Intrathecal Fentanyl Is Superior to Intravenous Ondansetron for the Prevention of Perioperative Nausea During Cesarean Delivery with Spinal Anesthesia


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Abstract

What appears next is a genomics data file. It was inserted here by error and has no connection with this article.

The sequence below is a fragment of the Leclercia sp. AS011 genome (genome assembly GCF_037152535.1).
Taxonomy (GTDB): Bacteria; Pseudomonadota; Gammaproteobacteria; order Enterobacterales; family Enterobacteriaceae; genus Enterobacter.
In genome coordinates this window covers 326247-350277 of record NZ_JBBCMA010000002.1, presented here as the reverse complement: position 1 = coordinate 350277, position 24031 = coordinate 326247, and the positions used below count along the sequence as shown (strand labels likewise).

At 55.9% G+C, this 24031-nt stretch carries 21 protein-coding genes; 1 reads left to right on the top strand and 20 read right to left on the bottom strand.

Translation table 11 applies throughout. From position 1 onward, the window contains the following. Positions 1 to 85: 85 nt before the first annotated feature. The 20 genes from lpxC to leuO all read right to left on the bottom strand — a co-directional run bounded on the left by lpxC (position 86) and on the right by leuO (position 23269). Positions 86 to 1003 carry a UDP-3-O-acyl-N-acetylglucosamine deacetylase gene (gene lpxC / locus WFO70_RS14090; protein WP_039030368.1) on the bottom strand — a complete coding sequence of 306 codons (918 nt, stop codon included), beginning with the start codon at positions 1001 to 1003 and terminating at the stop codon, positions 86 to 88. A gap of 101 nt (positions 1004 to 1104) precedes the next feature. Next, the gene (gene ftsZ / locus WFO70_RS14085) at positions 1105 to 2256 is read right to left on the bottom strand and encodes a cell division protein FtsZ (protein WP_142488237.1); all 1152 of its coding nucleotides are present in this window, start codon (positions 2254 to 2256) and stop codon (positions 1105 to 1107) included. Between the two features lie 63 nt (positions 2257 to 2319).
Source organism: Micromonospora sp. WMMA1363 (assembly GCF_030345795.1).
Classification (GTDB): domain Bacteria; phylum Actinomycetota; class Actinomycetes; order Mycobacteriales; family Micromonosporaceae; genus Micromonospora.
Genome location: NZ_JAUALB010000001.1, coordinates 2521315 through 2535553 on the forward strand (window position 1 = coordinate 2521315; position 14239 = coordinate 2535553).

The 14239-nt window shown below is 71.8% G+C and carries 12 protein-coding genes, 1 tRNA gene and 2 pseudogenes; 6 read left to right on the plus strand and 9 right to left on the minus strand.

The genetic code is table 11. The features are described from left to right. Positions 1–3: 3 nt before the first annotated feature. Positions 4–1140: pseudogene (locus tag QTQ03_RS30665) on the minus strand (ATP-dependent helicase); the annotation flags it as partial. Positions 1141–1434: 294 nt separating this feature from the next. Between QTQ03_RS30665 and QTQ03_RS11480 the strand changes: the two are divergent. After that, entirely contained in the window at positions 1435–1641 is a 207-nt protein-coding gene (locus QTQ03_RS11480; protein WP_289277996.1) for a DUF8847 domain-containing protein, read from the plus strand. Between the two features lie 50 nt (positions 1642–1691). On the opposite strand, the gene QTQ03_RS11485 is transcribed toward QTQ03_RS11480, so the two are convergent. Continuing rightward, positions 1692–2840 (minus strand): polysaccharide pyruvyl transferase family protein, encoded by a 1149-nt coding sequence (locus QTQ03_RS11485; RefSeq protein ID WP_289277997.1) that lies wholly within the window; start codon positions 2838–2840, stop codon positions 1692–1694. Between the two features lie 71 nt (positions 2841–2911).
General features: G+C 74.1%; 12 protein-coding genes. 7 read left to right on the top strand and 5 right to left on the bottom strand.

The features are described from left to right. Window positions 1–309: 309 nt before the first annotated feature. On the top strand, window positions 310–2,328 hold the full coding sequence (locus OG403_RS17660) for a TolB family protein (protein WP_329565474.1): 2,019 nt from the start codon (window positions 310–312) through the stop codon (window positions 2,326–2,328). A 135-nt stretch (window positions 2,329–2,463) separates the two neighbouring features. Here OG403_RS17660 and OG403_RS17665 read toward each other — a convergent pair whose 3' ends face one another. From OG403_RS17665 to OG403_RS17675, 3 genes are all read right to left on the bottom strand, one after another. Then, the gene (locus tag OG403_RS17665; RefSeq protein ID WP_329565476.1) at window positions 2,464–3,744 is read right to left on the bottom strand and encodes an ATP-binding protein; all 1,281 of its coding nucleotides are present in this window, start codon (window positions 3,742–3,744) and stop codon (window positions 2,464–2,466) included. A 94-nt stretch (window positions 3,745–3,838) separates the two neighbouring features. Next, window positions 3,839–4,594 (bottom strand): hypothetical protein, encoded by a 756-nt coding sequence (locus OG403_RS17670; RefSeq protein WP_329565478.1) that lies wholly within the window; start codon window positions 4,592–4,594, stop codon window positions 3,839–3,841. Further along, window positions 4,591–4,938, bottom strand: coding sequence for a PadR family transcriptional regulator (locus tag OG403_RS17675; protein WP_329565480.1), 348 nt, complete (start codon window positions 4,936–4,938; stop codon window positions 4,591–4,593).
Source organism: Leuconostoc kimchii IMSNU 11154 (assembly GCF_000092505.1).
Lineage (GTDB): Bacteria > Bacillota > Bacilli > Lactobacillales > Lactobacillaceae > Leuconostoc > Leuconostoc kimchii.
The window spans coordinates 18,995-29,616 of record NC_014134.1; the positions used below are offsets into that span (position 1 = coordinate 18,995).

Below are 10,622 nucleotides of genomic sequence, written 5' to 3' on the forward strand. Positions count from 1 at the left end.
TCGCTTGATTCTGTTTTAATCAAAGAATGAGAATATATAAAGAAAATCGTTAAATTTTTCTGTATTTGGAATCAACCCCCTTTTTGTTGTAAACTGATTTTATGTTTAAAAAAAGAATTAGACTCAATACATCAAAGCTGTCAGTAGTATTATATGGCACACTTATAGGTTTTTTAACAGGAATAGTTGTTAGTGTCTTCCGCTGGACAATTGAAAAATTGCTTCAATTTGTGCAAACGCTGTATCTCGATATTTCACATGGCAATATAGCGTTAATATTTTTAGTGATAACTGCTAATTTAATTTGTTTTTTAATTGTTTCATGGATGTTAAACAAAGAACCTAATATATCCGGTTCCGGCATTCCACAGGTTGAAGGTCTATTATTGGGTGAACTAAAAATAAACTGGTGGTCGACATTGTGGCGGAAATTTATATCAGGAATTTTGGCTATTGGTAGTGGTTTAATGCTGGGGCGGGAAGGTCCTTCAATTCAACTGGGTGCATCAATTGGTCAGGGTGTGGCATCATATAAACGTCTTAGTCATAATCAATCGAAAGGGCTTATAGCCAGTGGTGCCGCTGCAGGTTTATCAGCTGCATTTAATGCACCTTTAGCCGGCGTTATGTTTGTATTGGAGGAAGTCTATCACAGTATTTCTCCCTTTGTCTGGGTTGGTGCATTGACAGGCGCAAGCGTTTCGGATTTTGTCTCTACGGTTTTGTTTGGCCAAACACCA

This study compares intrathecal (IT) fentanyl with IV ondansetron for preventing intraoperative nausea and vomiting during cesarean deliveries performed with spinal anesthesia. Thirty healthy parturients presenting for elective cesarean delivery with standardized bupivacaine spinal anesthesia were randomized to receive 20 μg IT fentanyl (Group F) or 4 mg IV ondansetron (Group O) by using double-blinded methodology. At eight specific intervals during the surgery, a blinded observer questioned the patient about nausea (1 = nausea, 0 = no nausea), observed for the presence of retching or vomiting (1 = vomiting or retching, 0 = no vomiting or retching), and recorded a verbal pain score (0–10, 0 = no pain, 10 = worst pain imaginable). Cumulative nausea, vomiting, and pain scores were calculated as the sum of the eight measurements. Intraoperative nausea was decreased in the IT fentanyl group compared with the IV ondansetron group: the median (interquartile range) difference in nausea scores was 1 (1, 2), P = 0.03. The incidence of vomiting and treatment for vomiting was not different (P = 0.7). The IT fentanyl group had a lower cumulative perioperative pain score than the IV ondansetron group; the median difference in the cumulative pain score was 12 (8, 16) (P = 0.0007). The IT fentanyl group required less supplementary intraoperative analgesia. The median difference in the cumulative fentanyl dose was 100 (75, 100) μg fentanyl, (P = 0.0002).ImplicationsIntrathecal fentanyl as part of a spinal anesthetic for cesarean delivery is superior to IV ondansetron for the prevention of intraoperative nausea. In addition, intrathecal fentanyl offers better perioperative pain control and is less expensive than ondansetron.

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